LOOKING for that magic, simple answer is something that drives a lot of us. What will be Saturday’s winning lottery numbers? Can I devise a method to select them? What should I eat to make myself run faster? Wearing what socks will knock how many minutes off my time?
Of course, there’s never one simple conclusion, but I have to say my eye was drawn to some fascinating new research that claims will stop the inevitable – getting slower as we age (although running does make you live longer!). And better, it promised to be very easy.
Assuming ageing hasn’t meant an increased love of pie and the resulting extra 15lb being a couch potato involves, the key to all of this are your ankles and calf muscles. Keep those bits of you in good shape along with your aerobic system and weight, and you might even be able to run faster.
As you can imagine, ankles and calf muscles play a huge role in your stride pattern. The study showed that older runners tend to have the same cadence as younger rivals – about 165 strides per minute. However, older runners have a shorter stride which therefore means they run slower – about a 20 per cent decline in the years 20-59. In that time, ankle strength drops off by a whopping 48 per cent.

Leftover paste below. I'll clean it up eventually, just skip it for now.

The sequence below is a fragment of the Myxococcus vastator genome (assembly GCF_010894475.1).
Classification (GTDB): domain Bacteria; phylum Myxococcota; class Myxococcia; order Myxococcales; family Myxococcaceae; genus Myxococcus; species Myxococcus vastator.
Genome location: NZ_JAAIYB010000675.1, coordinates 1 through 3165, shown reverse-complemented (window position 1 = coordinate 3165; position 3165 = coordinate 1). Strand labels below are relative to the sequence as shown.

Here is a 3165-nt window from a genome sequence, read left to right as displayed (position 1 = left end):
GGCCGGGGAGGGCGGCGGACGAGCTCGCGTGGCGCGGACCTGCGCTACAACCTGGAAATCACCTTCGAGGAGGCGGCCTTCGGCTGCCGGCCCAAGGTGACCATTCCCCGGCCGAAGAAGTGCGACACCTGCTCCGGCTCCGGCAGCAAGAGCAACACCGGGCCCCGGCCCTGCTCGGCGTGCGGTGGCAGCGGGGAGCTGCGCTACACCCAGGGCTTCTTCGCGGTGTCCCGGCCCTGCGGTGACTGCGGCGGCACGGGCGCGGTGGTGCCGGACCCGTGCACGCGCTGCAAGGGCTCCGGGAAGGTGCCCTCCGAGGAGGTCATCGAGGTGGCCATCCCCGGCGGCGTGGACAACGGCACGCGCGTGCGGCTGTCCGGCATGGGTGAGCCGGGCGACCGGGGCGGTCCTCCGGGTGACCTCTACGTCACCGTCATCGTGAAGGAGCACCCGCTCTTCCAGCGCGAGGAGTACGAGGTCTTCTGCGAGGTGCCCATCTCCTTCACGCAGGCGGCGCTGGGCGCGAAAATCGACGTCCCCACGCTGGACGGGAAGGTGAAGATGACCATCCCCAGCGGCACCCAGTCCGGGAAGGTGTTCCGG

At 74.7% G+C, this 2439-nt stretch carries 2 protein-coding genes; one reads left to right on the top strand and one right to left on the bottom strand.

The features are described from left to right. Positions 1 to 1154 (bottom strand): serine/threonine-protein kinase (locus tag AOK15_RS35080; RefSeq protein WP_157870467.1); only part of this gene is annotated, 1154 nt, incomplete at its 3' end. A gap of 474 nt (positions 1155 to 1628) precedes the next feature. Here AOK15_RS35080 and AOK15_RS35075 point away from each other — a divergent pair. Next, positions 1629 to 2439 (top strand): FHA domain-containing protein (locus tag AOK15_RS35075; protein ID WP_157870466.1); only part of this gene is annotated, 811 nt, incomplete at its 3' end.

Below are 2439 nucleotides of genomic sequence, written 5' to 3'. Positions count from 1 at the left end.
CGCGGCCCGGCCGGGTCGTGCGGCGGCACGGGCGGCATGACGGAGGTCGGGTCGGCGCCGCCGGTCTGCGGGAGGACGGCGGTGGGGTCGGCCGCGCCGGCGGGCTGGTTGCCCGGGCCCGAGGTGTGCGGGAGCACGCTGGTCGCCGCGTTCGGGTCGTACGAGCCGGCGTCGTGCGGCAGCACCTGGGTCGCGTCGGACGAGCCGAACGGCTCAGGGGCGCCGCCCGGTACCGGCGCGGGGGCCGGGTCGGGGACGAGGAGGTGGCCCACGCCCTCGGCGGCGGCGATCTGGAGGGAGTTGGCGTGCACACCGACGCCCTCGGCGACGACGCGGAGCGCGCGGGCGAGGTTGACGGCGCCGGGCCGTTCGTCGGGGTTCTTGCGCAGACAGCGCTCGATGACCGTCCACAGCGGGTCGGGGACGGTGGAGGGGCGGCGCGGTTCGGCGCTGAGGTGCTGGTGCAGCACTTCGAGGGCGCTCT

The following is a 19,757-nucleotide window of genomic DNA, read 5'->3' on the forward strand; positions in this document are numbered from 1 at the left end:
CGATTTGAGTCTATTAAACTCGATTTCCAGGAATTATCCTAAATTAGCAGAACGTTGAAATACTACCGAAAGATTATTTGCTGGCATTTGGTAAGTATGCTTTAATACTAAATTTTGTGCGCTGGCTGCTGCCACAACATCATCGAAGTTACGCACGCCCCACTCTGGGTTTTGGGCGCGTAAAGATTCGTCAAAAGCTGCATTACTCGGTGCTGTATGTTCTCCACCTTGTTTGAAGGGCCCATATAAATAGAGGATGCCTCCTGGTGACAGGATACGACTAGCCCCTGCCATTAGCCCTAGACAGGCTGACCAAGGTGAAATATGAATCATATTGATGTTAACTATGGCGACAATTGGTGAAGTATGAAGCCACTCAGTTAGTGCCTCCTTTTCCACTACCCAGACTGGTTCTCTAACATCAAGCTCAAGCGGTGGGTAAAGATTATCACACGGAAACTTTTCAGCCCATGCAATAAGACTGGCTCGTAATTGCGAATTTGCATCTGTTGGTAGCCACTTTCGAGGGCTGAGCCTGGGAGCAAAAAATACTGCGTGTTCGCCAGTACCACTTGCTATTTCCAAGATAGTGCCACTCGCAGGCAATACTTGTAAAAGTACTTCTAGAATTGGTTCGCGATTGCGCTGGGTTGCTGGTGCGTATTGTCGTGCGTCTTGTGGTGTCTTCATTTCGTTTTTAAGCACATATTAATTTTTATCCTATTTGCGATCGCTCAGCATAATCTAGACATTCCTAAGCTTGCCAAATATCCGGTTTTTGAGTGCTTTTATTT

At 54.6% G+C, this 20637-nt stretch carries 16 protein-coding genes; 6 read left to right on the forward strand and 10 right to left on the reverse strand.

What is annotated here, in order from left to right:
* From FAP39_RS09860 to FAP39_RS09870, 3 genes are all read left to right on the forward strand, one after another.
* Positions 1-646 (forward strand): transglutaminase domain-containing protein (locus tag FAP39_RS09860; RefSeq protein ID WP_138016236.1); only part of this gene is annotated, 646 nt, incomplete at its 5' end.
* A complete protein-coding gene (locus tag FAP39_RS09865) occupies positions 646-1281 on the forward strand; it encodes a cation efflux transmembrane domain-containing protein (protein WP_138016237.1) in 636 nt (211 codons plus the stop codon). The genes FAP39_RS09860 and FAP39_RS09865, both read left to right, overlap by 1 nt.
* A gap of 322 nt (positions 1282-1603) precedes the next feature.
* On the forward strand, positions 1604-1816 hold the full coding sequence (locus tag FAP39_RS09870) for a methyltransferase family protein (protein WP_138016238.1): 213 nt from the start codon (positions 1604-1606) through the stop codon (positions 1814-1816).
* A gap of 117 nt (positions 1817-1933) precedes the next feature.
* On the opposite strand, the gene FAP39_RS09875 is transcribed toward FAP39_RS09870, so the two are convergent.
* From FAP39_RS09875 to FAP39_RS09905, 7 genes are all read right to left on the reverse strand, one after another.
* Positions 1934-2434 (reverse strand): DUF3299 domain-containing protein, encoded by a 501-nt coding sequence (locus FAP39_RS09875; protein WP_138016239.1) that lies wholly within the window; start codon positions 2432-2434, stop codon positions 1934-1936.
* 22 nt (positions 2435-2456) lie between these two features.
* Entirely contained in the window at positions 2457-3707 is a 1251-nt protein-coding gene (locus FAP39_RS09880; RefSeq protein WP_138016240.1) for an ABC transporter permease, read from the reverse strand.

Further research says it’s not actually your ankles that are solely at fault but rather it’s your calf muscles as well. Work these and this you’ll gain the most benefit with more lower-leg strength and power training. Ankle joint mobility is hugely important in all of this, but all the forward propulsion of your run comes from your calf muscles.
Of course, it goes without saying you shouldn’t just jump into doing loads of leg lifts or hopping, or any other type of explosive work that strengthens the appropriate muscle groups. Chances are you haven’t done exercises like that for years and given they have been declining in strength and becoming less mobile, anything unusual will almost certainly end up with you getting injured.
Interestingly, it’s not a million miles away from another bit of research which suggests two minutes of hopping a day can strengthen hip bones in older people and reduce the risk of fracture after a fall. In this case, a study led by Loughborough University showed bone density in the hopping leg improved after just one year.
Dr Sarah Allison says: "We know exercise can improve bone strength and so we wanted to test a form of exercise that is both easy and quick for people to achieve in their homes."
I did send that snippet of information to my mother, but quickly thought better of it and followed up my email with a phone call. Telling an 85-year-old who has had double hip replacement surgery to hop around the front room regularly probably isn’t the wisest thing to do.
She agreed and assured me she would ease into such a programme slowly, say one hop a year for the next decade. And likewise so should you ease into anything like this (make sure you do a proper warm-up!). Researchers said it was important to build up any exercise gradually, and hop with caution as falling could cause a fracture in someone with weak bones. Don’t say I didn’t warn you!